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VESUVIUS VOLCANO


Somma-Vesuvius

 The Somma-Vesuvius (strato volcano) is the southernmost active volcanic complex of the so-called Roman Comagmatic Province, which extends from the Vulsinian district north of Rome, and including very large volcanic complexes, such as Sabatini, Alban Hills, and Roccamonfina. In Campania, the other still active volcanic areas are Phlegraean Fields, Procida and Ischia. The volcanic activity took place mainly in the last million year in response to the strong tensional tectonics of the area, generally linked to the opening of the Tyrrhenian Sea and to the collapse of the Apennine chain after thrust tectonics in the late Miocene.



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The unusual chemical composition of the rocks of the Roman Province attracted much interest in the petrological literature. Indeed, these volcanoes of the Tyrrhenian Sea border have a very peculiar potassium-rich composition, which is reflected in the abundant presence of leucite (KAlSi2O6), and also K-feldspar (KAlSi3O8). The rocks have also a very large variation in composition, and range from mafic (potassium rich basalts, shoshonitic basalts, leucite basanites and leucitites), to intermediate (latites, leucite tephrites), to felsic (trachytes, phonolites). The rocks have been grouped in magmatic series characterised by different degree of Silica undersaturation and following distinct liquid lines of descent.

Another important aspect of the rocks of the Roman Province is the abundant presence in almost all the volcanic complexes of alternation of effusive and explosive activity. While some complexes are built up almost completely by pyroclastic rocks (e.g. Phlegraean Fields), with effusive activity confined in minor occurrences, volcanoes like Somma-Vesuvius, Roccamonfina, Alban Hills, Sabatini and Vulsini are characterised by period of quiet effusive activity, with lava flows intermittently erupted from central or lateral vents, intercalated by strong (often dominant) explosive activity, with eruption of pyroclastic rocks. Linked to powerful explosive eruptions is the formation of calderas, like in Phlegraean Fields, likely formed after the eruption of the Neapolitan Yellow Tuff. The type of eruption (whether effusive or explosive) and the possibility of forecasting the magnitude of the eruptive event has major importance for the mitigation of the volcanic hazard, bearing in mind that these volcanoes are close to densely inhabited areas.

The Somma-Vesuvius complex is actually made up of two distinct volcanoes, the older and likely much higher Monte Somma, remnants of which are easily observed in the very steep caldera rim in the northern slope of the volcano, and Vesuvius s.s., which formed after the formation of the Monte Somma caldera.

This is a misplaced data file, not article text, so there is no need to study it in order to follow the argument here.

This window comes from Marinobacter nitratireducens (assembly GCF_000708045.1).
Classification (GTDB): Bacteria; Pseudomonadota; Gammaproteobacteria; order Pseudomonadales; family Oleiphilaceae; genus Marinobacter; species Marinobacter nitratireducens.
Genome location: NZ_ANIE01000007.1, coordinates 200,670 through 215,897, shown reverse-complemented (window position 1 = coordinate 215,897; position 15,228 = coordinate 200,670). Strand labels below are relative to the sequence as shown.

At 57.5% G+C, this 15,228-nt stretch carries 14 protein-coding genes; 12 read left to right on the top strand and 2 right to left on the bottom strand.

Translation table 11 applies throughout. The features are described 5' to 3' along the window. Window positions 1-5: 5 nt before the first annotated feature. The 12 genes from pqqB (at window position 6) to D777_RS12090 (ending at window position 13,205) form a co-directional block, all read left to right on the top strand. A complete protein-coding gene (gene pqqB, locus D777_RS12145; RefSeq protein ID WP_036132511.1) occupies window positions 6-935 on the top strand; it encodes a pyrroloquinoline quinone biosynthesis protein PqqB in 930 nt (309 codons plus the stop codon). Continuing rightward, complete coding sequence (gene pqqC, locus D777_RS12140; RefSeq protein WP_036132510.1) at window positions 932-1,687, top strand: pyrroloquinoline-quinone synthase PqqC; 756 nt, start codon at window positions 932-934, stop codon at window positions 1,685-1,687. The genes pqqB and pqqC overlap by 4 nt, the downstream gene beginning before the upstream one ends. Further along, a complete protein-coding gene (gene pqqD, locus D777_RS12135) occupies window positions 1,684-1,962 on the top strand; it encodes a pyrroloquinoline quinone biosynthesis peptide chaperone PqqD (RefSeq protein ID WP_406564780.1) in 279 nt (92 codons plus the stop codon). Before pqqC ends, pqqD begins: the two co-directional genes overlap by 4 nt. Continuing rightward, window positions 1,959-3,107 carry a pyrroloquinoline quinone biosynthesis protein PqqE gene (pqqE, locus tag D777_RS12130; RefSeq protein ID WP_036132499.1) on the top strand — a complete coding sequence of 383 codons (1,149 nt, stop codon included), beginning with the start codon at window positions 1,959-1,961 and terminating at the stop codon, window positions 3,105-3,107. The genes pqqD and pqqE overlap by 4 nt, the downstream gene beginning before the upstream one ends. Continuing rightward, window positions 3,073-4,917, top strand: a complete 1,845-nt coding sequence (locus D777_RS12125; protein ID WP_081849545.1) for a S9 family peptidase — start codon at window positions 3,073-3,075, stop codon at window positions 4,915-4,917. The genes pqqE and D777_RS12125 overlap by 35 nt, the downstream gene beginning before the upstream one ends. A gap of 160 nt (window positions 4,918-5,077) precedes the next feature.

The recorded activity has been divided into at least seventeen periods, which started with powerful, mainly pyroclastic eruptions of plinian type, generally followed by open-system moderate strombolian activity, with emission of lava flows, ash and ballistic material from the vents, and then ends with a powerful mixed pyroclastic-effusive eruption. This is the case of the last activity period of the volcano started in 1631 with a devastating eruption, recorded in most of the southern slopes of the volcano, and ended in 1944, with the eruption of pyroclastic rocks and a lava lobe that destroyed the outskirts of the village of San Sebastiano.

The periods of activity are separated by quiescence that can reach also several hundreds years, and that could serve for the recharge of the feeding system of the volcano. It is useful to note that the plinian eruptions that begin the periods of activity are generally made up of very strongly differentiated volcanic rocks (mostly phonolites), that form after the prolonged differentiation in shallow reservoirs of mafic alkaline magmas ultimately coming from the upper mantle. Indeed, this is the case of the plinian eruption of 79 D.C. which destroyed Pompeii, Herculaneum and Stabiae. The differentiated compositions of the magmas are also richer in volatilise, making the magma highly explosive (initial plinian fall deposits); the subsequent interaction with groundwater make even more explosive the magma, forming the very hot and mobile nuees ardentes or ignimbrites, which were erupted after the plinian fall phase, and that covered a very large area.

The Somma Vesuvius volcanic complex is still the subject of active surveillance by the Vesuvius Observatory and several other agencies, and now it is a quiescence period. The forecasting of the next eruption, and probably more importantly, the inferred magnitude of an eventual next eruption are fundamental for problems of evacuation in such a densely inhabited area like that living on the slope of the volcano.

 

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